Within the industry most major brands offer some level of accreditation. These can be something of a catch 22, as for example to pass the Rolex accreditation you must already have experience on their calibres, but to officially work on and get parts for Rolex watches you must have their accreditation.

Most brands also insist that you must have their level of tooling in your workshop, which often includes many pieces of equipment that are both expensive and rarely used.

The accreditation can also be removed from a person and their workshop for no reason other than over-subscription. The brands will also insist that their expensive equipment cannot be resold.

For the most part these methods are adopted by the brands as they seek to centralise all the repairs in to their main service centres and rely upon fewer 3rd party workshops.

That being said, a brand accreditation is definitely worth having if you can get it; but you generally will want to pair that with a friendly contact at the brand who can help ensure it remains useful.

BHI Upton Hall
Upton Hall near Newark where the BHI is based

Short Watchmaking Training Courses in the UK

There are opportunities all over the UK to learn some complimentary hand-skills such as engraving and enameling. For specific watchmaking skills there are two main places of learning:

Watchmaking Training and Education Opportunities Outside the UK

For prospective watchmakers outside the UK the lists below will hopefully be a good place to start your research:

Watchmaking Training & Education Opportunities in the USA

Watchmaking Training & Education Opportunities in Switzerland

Watchmaking Training & Education Opportunities in Europe

Watchmaking Training & Education Opportunities in Rest of the World


  1. Jonathan

    Nice to see this sort of information about potential training paths. I’ve been an amateur repairer on and off for 15 (or probably a few more) years and find myself looking at trying to adopt some standard things, be it switching to Moebius oils and spending some more time looking at up to date service sheets, or trying to make my cleaning methods more efficient. I fancy taking the BHI short courses to gain some official training but this is unlikely to be that year. I mostly seem to work on medium quality Swiss, English, and American watches from about 1880 to 1940 and find there are always more tools to buy or make, along with multiple methods for doing things, and tons of potential project watches which often hide poor past repairs. I’ve adopted the stance that I want to be able to make a watch or relatively basic complication in future, along with complete cases – to be a true watchmaker.
    There are quite a lot of tool and instruction guides aimed at absolute beginners but not much for those aiming to take on more involved jobs..
    I guess it’s difficult to know what to advise due to the various specialities which people may have the choice to pursue but I’d be interested to hear your thoughts on some intermediate or more advanced “must-have” tools and important “bread and butter” techniques to work towards mastering sometime.

    1. Colin

      Hi Jonathan,

      Thanks for your message. You’ve done great so far – keep it up!

      I’d say a must-have tool for a prospective watchmaker has to be a lathe. You can do a lot with a file and a bench vice, but for anything that is round – including cases – you have to work it on a lathe.

      One of the most useful skills that I’ve learned is definitely polishing. It really gives you patience and the pedantic attitude towards finishing that you’ll need for your work to be of a high standard.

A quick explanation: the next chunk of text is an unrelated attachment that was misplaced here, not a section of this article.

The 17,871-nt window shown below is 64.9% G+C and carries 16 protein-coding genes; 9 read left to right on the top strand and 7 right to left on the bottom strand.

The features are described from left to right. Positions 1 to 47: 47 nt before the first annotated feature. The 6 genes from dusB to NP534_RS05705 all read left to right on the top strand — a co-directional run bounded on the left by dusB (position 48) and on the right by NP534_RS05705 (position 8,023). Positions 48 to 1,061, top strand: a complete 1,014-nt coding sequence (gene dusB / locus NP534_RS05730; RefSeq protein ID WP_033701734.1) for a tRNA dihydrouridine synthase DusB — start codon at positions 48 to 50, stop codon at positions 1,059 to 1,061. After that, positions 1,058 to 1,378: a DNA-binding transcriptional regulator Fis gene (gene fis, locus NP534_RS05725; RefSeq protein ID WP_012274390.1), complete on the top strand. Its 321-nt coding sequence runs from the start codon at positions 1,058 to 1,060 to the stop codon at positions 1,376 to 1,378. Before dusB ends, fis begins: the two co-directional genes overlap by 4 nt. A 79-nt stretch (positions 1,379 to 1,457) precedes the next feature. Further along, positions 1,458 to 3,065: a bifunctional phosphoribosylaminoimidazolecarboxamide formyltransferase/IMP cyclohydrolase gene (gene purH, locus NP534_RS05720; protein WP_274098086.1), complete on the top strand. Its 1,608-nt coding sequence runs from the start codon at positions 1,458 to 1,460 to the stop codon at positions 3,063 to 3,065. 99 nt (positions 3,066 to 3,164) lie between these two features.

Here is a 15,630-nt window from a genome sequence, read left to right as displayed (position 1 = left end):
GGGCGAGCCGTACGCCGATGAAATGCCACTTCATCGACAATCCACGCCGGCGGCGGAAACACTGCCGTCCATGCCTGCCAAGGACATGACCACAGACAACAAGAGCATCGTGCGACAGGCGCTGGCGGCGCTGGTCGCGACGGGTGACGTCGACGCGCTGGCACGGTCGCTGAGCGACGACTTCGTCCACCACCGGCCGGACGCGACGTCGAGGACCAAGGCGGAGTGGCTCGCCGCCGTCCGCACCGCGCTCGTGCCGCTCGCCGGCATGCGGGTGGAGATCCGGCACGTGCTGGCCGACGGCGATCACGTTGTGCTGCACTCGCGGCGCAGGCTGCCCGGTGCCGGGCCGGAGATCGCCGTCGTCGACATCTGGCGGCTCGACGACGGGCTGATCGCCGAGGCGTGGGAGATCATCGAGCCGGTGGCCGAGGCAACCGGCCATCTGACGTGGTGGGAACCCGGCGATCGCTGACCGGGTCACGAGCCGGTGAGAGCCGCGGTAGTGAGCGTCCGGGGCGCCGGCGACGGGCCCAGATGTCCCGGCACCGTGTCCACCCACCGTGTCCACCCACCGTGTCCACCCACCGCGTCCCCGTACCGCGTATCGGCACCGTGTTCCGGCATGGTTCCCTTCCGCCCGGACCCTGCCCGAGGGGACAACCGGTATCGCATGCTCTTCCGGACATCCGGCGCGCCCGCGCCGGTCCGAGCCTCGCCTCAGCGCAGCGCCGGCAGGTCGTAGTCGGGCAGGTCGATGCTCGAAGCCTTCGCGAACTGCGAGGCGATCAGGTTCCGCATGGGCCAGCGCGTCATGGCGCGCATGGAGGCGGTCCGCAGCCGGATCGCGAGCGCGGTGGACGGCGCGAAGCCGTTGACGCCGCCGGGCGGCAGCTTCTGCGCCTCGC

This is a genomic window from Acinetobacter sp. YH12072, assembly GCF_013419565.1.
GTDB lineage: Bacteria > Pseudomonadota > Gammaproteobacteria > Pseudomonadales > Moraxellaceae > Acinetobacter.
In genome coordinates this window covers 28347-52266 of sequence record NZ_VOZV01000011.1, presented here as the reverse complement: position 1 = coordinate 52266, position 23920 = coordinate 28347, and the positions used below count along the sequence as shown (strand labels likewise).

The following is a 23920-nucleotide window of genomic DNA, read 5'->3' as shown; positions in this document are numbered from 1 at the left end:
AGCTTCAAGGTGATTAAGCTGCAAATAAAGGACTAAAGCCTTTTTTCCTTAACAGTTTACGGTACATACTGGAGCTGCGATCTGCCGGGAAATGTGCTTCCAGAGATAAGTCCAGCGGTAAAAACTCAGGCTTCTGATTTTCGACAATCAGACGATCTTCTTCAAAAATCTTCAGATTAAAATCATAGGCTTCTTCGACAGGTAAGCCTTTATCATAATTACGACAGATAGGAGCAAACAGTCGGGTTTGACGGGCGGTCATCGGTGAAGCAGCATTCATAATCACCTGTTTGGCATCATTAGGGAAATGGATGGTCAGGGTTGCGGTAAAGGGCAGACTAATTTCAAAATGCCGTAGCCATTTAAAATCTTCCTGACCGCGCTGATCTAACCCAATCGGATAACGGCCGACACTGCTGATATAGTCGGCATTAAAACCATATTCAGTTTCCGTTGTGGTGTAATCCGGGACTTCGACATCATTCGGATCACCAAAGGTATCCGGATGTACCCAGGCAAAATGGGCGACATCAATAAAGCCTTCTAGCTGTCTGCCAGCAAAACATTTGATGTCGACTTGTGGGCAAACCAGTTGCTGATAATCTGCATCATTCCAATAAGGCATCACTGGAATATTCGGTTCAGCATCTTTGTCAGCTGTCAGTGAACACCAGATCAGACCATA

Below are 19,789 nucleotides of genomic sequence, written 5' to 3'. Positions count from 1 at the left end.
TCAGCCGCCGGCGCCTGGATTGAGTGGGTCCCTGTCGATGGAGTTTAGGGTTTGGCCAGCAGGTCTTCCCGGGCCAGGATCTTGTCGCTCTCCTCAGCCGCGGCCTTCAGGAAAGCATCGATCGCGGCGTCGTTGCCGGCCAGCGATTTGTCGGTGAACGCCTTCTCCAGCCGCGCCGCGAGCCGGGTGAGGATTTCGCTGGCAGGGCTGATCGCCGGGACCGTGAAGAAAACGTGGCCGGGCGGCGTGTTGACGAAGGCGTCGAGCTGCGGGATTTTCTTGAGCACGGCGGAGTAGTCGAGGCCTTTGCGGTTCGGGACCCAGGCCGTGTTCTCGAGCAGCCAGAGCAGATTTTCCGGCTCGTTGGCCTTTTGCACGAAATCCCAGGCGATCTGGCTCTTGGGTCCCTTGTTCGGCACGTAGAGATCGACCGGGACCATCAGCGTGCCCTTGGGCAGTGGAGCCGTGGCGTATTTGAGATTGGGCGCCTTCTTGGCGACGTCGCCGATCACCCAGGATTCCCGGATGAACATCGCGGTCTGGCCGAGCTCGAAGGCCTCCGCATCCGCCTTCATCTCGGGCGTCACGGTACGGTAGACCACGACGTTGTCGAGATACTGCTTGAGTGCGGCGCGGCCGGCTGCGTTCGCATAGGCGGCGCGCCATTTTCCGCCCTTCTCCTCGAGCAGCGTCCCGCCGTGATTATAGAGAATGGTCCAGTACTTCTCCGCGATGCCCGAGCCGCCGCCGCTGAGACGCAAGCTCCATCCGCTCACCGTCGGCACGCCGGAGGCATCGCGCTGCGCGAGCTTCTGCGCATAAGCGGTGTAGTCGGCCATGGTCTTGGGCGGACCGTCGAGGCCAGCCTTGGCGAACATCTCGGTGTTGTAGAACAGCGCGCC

Bluing steel and also making a screw thread are also great, as they’re both in the easy to learn difficult to master category and you can get some satisfying results very quickly.

      All the best for the future,


      1. Jonathan

        Thank you for your advice Colin,

        I’m not doing too bad for the turning side of things but will need to have a push to improve my polishing of fancy shapes..

        I’ve done a bit of tempering to blue in an oven and the occasional bit of screw refinishing the traditional way but would like to try one of the precise lab hotplates to get a couple of presettable choices for repeatable blued screw shades.

        Shall keep you posted if one of my interesting projects comes to fruition.



  2. Philip Andrews

    Hi, I’m a cnc turner currently and used to work in Wood routing and carpentry and I’m very interested in horology but don’t know where to start especially as I work 2 jobs.

    What advice or suggestions do you have for resources (books, forums, videos), tools (essential starting tools), starter projects, and time management (average weekly or monthly time dedication required to progress)

    Any help would be greatly appreciated

    1. Colin

      Hi Philip

      If you’re looking to do some part-time training alongside work, then I would suggest you start with the BHI’s Distance Learning Course (DLC). They have 12 lessons that will teach you the basics of watchmaking, and will help advise you as to which tools you need and provide some start projects too.

      Like with anything, the more time you can dedicate, the better, but giving yourself a good 2-4 hour block of time a week to begin with will really help. If you follow the DLC you may need to dedicate some more time towards completing some of the tasks.


  3. Michael Ebanks

    Hi there is there any courses just on watch polishing?

    1. Colin

      Hi Michael, yes there are courses offered by some brands and WOSTEP also offer a course too:

  4. Kamal Arthur Meettook

    Some colleges need students to gain maximum experience and to that end they need further experience.
    I’ve researched an amazing idea which must make the global niche market.
    Perhaps we can create a deal whereby you can make the watches under this wonderful brand.